By: Blonde Two
It’s no secret that I like sleeping outside. In fact to celebrate my 50th birthday year I successfully spent 50 nights sleeping outside (or at least nearly outside). The jury is currently out on whether I will go for sixty nights in my sixtieth year but this summer I’ve just had an outdoor sleeping experience that I’m not sure I’ll ever be able to beat.
I spent a week sleeping on the deck of a Turkish gulet.
Before I get into the wonderful details, let me explain the sleeping arrangements. A gulet is a beautiful traditional Turkish boat. Ours had stunning wooden cabins with comfortable beds. It also had a table big enough for twelve and plenty of lying around mattresses.
But we didn’t sleep in our cabins.
Which is kind of crazy because they were lovely, and I’ve never had a cabin before. However, Turkey in July is a very hot place. Even with a sea breeze, the temperature in our cabins was far too hot for anything approaching comfort.
But the deck was lovely and cool.
Not only that, the deck had stars, and a mast, and shooting stars, and the sound of lapping waves, and the gentle rocking motion of the Mediterranean.
So twelve of us slept on it all together.
It was a wonderful inter-generational communal experience. Those of us who were middle-aged usually gathered our bedding and headed to the sleeping deck first. There was chatter, and laughter, and oohs and aahs at the stars. Once we had dozed off the teenagers arrived like a giggling litter of puppies. They were so funny and good-natured, we all usually woke again to laugh at them. Then, as quiet fell, it was the turn of our seniors. At 70+ both of them were determined to join us on deck and negotiate the complications of low beds, several gins and early-morning wake-ups. They too got us laughing.
But there was also plenty of sleeping.
I think lullabies and rocking cradles must have been invented by sailors. I can honestly say I’ve never felt so relaxed and peaceful. Despite the heat, the occasional biting creature and the unusualness of the situation, I had some of the best outdoor night sleeps I have ever had.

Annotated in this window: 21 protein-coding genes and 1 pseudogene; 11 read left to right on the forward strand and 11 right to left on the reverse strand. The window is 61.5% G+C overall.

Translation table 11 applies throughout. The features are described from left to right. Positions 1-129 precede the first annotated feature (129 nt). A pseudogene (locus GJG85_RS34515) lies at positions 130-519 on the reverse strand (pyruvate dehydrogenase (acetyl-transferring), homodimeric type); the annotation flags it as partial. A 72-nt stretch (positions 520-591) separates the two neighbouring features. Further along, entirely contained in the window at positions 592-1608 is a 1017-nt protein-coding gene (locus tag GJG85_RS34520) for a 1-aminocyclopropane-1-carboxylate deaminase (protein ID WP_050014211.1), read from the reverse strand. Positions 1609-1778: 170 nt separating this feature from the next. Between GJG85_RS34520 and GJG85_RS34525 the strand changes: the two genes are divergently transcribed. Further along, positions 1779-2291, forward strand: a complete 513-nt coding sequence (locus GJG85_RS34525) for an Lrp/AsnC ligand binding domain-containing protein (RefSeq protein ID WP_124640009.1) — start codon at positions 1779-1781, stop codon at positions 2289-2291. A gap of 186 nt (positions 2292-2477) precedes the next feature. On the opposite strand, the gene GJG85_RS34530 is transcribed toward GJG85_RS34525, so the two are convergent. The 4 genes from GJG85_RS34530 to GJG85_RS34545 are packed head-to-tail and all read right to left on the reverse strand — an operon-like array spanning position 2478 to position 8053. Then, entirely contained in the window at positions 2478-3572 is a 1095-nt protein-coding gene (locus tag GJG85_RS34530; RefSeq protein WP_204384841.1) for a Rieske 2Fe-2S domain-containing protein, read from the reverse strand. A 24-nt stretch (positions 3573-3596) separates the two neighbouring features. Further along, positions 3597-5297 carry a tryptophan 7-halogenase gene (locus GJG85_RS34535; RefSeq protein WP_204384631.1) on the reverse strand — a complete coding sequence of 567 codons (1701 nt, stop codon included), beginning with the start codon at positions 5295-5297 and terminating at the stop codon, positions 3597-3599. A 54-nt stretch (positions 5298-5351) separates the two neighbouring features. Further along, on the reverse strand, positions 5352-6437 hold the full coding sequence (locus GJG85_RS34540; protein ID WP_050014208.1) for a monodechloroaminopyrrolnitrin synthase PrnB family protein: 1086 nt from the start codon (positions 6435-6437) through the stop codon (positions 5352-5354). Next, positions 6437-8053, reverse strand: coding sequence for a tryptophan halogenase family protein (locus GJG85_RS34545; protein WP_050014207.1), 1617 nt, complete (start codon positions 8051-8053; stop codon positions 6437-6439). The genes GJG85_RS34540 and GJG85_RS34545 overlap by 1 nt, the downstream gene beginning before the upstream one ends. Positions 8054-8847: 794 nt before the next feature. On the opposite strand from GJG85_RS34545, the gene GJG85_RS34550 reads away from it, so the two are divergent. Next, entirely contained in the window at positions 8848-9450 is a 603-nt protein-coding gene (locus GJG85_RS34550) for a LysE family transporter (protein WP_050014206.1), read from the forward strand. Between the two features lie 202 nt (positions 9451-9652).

Don’t ask me which type of sleeping bag I used.
Because I didn’t use any sleeping bag. For the first couple of nights, on the advice of an experienced gulet dweller, I slept inside an single duvet cover. After that I slept underneath it, or sometimes on top of it.
I know! It was that warm!
It was so warm in fact that each early morning brought a fairly heavy dew. Something that occasionally necessitated a light blanket but also drew me up to the deck after my only super-hot night in the cabin.
It’s the only time I can remember in all my camping years that a damp bed was something to look forward to.
So what was the highlight of my gulet sleeps in Turkey?
There are so many options. It could have been the gentle motion of the sea, it could have been the swing of the mast against the Milky Way, it might have been shooting stars almost every night, or perhaps my wonderful companions.
Those are all highlights but there was one very special moment.
It was on my first night. Our crew had pulled the boat a little way offshore to make sure we had a bit of breeze but we were still close enough to land to see a few lights. We were surrounded on the other sides by mountains. I woke at dawn, just as a pale orange light started to shadow the sharp tips of the mountains and reflect off the dark blue sea. Just as the haunting ezan or call to prayer went up from the mosque.
I looked around. We were all awake but all lost in our own thoughts.
It was a moment that will stay with me always.
If you fancy a holiday that involves swimming in turquoise waters several times a day, eating delicious local food and sleeping on the deck of a beautiful wooden boat, I can thoroughly recommend a Turkish Gulet cruise. Our cruise was on Nirvana 2, we sailed from Selimiye near Marmaris (flying into Dalaman) and our crew couldn’t have looked after us better. It was a week of utter relaxation and bliss.